“Customer data platforms have emerged as a solution for the ever-growing speed, volume, variety, and governance requirements of customer data,” says Michael Harrison, managing director at Winterberry Group. “Unfortunately, the market is rife with confusion and misconceptions about CDPs’ capabilities.”
Because even vendors are contributing to the confusion about CDPs, the Winterberry Group says the platforms must have these characteristics:
- Ingest and integrate customer data from multiple sources
- Offer customer profile management
- Support “real-time” customer segmentation
- Make customer data accessible to other systems
Winterberry notes that it’s important for marketers to consider that CDPs can merge with existing systems. The main difference is CDPs can handle much larger volumes of data much faster than legacy systems.
What Opportunities Do Marketers See With Data?
While CDPs provide marketers with the promise that they can deliver better and faster on their previous customer-focused promises of personalization, relevancy, single view of the customer across channels, accurate customer identities, and more, we agree with Target Marketing blogger Stephen H. Yu’s belief that the martech is only ever as good as the marketer. Tools are useful, but marketers must tell them what to do.
That said, a major opportunity with marketing data this year is detailed in Winterberry’s CDP report:
“Build consumer trust. When consumers want to know what a brand knows about them, or exercises their right to be forgotten, a CDP can give confidence to the brand that they are delivering on their consumer preferences.”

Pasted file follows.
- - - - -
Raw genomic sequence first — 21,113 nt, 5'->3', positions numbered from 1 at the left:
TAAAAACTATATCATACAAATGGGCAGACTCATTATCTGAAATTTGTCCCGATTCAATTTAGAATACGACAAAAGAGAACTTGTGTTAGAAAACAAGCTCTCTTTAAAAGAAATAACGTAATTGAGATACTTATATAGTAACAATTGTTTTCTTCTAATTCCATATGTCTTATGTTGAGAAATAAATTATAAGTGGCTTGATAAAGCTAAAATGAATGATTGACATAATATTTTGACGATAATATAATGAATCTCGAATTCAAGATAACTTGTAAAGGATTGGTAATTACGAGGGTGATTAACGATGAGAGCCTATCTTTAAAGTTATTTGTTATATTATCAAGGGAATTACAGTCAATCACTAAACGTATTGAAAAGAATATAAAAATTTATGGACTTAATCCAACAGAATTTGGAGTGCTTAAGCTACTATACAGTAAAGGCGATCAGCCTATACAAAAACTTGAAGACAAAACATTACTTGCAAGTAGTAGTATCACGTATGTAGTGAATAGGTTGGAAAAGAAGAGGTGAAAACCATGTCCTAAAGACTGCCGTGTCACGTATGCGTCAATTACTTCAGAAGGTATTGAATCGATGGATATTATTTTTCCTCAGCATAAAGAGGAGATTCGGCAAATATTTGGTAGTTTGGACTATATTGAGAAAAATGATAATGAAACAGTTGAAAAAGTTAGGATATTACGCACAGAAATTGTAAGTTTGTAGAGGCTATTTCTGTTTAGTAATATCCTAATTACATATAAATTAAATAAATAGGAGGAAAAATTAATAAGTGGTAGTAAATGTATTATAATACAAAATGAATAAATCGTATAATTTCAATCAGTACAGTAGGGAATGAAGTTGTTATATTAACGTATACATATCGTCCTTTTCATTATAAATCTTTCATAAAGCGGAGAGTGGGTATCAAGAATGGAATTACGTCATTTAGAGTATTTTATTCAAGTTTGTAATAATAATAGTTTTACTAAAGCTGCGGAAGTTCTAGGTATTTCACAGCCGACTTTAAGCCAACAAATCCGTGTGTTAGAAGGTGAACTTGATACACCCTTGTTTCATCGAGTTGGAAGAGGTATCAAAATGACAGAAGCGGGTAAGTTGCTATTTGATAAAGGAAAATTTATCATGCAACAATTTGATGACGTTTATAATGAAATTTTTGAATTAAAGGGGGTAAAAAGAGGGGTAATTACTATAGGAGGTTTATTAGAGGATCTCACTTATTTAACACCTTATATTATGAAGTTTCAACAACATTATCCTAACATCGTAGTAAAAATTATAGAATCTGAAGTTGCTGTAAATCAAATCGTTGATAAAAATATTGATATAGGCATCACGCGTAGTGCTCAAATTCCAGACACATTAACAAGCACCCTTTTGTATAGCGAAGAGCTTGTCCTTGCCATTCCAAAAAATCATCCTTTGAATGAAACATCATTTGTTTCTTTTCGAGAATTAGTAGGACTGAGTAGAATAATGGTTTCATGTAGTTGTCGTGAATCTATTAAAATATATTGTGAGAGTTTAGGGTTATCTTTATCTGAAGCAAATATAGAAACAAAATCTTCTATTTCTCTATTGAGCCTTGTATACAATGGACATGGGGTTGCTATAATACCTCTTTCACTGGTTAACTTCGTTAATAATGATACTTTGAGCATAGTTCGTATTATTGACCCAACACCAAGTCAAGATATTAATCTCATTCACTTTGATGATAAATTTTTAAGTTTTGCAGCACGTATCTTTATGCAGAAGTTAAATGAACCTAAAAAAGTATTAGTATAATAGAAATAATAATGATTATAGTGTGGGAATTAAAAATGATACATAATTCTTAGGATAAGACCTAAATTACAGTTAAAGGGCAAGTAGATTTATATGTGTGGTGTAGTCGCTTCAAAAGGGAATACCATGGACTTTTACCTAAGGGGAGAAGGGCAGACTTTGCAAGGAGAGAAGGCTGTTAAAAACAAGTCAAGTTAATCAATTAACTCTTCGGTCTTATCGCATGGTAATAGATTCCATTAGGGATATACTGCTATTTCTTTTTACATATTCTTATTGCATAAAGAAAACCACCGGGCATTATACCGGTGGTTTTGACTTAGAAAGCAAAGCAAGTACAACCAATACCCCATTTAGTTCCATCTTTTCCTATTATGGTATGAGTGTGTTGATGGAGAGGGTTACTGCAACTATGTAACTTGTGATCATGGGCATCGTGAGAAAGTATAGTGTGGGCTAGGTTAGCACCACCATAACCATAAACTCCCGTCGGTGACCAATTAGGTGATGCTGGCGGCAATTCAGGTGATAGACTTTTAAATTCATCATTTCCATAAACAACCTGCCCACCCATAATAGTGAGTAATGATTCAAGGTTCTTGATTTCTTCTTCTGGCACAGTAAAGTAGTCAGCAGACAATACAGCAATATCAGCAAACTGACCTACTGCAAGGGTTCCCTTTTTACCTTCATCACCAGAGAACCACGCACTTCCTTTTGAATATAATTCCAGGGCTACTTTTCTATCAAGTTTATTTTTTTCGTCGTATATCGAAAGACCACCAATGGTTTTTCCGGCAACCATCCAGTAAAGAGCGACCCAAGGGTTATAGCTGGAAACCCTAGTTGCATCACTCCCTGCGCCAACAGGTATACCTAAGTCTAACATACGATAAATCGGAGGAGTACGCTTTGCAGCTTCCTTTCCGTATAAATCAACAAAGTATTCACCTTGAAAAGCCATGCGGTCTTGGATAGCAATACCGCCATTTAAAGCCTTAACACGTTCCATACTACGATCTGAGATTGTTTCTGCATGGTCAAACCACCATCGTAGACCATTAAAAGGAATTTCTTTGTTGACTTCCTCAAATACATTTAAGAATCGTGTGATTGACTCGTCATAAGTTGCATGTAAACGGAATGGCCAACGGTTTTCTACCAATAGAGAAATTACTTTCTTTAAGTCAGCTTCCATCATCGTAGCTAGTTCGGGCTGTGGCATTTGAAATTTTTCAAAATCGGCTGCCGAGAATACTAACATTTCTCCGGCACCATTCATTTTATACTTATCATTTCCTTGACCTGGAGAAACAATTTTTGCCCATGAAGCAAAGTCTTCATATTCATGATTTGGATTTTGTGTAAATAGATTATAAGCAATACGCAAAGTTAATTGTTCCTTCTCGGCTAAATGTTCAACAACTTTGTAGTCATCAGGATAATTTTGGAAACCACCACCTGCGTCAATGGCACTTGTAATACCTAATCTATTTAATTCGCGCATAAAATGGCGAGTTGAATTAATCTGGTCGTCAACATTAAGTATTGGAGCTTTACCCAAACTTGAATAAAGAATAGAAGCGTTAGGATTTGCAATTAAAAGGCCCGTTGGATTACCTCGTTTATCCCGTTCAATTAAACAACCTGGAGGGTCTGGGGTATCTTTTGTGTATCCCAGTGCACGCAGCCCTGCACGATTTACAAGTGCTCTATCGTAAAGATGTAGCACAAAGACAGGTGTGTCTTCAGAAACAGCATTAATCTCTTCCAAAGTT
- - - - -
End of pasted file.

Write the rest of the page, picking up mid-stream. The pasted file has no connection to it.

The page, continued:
While this is a requirement with the E.U.’s GDPR, it’s not yet one across the U.S.
In addition, marketers can assess whether the marketing data they’re gathering is accomplishing what they want it to do. What are the business goals? What data will address those goals? Collect that.
Step 1: Revisiting Personas
“Have your buyer personas changed in the past year? Have their needs shifted? Are they facing new challenges? Do they have different goals?”
Step 2: Data Analysis
“How did your digital ads actually perform? What was your trade show ROI? How much traffic did the content on your website drive?
“Then, go back to your buyer personas. With their present challenges and opportunities fresh in your mind, think about which channels are best helping you connect with them.”
Step 3: Document Your Objectives
“I think of objectives as the essential building blocks that, once met, add up to a successfully achieved goal. For example, if my goal is to increase brand awareness, a good objective might be to attain 1,000 net-new social media followers by a specific date.”
Step 4: Marketing Planning by Channel
“Mapping campaigns by channel across an entire year allows you to recognize patterns and synergies you might not have seen otherwise. It also helps to ensure that everyone on your team is on the same page about what’s happening when, shifting more of your time from reactive, surprise deadline work to proactive, strategic work.”
What do you think, marketers?
Please respond in the comments section below.
Related story: Your 2019 Marketing Planning Guide